NPR's Lourdes Garcia-Navarro reports that the situation for the media is becoming bizarre.

(Soundbite of electronic tones)

LOURDES GARCIA-NAVARRO: Events here are never scheduled in advance. The only warning journalists normally get is a trilling over the speaker system in the Tripoli hotel where almost all of the Western press is based.

(Soundbite of noise)

GARCIA-NAVARRO: Sometimes it's a magical mystery bus tour that can take you to a gas station or a town five hours away, which may be under aerial bombardment - as happened to journalists who went to Moammar Gadhafi's hometown of Sirte this week.

The expression: No matter where you go, there you are, perfectly encapsulates the experience. At the end of every single ride there is this...

(Soundbite of chanting and car horn beeping)

GARCIA-NAVARRO: ...supposedly spontaneous pro-Gadhafi demonstrations, where men and women wearing green chant and hold up pictures of Brother Leader.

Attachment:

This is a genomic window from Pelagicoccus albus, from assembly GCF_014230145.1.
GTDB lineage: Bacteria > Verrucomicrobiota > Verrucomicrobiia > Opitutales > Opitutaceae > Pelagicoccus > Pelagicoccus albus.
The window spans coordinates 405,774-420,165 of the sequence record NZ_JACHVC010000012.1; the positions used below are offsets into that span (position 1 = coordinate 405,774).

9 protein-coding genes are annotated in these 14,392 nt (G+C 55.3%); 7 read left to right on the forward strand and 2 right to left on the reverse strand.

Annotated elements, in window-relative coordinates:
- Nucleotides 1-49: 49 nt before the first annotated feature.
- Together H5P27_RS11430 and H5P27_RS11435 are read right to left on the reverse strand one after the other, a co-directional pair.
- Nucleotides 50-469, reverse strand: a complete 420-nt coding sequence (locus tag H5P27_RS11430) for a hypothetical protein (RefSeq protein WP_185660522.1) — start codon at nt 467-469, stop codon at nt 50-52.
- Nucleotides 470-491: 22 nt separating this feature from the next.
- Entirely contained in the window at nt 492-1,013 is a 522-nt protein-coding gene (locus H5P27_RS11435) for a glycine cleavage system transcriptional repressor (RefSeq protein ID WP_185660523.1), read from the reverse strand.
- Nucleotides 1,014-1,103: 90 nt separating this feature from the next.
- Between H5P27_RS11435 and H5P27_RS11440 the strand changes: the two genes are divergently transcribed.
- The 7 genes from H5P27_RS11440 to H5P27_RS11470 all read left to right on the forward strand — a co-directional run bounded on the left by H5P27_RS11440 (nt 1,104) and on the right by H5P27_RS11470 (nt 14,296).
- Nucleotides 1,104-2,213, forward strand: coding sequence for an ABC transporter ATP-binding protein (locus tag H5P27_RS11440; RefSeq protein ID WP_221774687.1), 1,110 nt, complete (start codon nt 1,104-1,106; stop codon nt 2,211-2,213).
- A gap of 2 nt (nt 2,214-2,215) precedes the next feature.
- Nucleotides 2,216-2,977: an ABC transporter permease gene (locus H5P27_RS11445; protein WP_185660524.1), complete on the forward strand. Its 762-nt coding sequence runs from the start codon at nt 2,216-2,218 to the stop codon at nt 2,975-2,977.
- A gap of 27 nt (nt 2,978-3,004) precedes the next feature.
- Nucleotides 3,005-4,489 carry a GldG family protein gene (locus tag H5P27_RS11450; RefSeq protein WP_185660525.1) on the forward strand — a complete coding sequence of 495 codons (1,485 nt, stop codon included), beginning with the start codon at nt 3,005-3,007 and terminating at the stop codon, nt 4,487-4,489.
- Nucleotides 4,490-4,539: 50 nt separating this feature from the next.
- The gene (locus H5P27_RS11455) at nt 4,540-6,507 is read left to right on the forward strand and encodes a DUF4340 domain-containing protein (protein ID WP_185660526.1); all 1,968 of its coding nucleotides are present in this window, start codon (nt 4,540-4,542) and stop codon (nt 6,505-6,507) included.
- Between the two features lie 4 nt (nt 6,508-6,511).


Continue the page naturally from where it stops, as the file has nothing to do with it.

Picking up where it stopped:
In Tripoli, press conferences can happen at any time - day or night. For a while, between 1:00 and 3:00 a.m. was a particular favorite of the regime here. It's a tactic seemingly designed to exhaust the reporters, more suited to a detention facility, which this kind of is - a plush, expensive one. But the journalists in Tripoli are here completely at the whim and mercy of the regime.

Unidentified Man: Hello, everybody. As-salaam-alaikum.

GARCIA-NAVARRO: Guest speakers are brought in now to harangue the press, and their comments are filmed and often put on state television.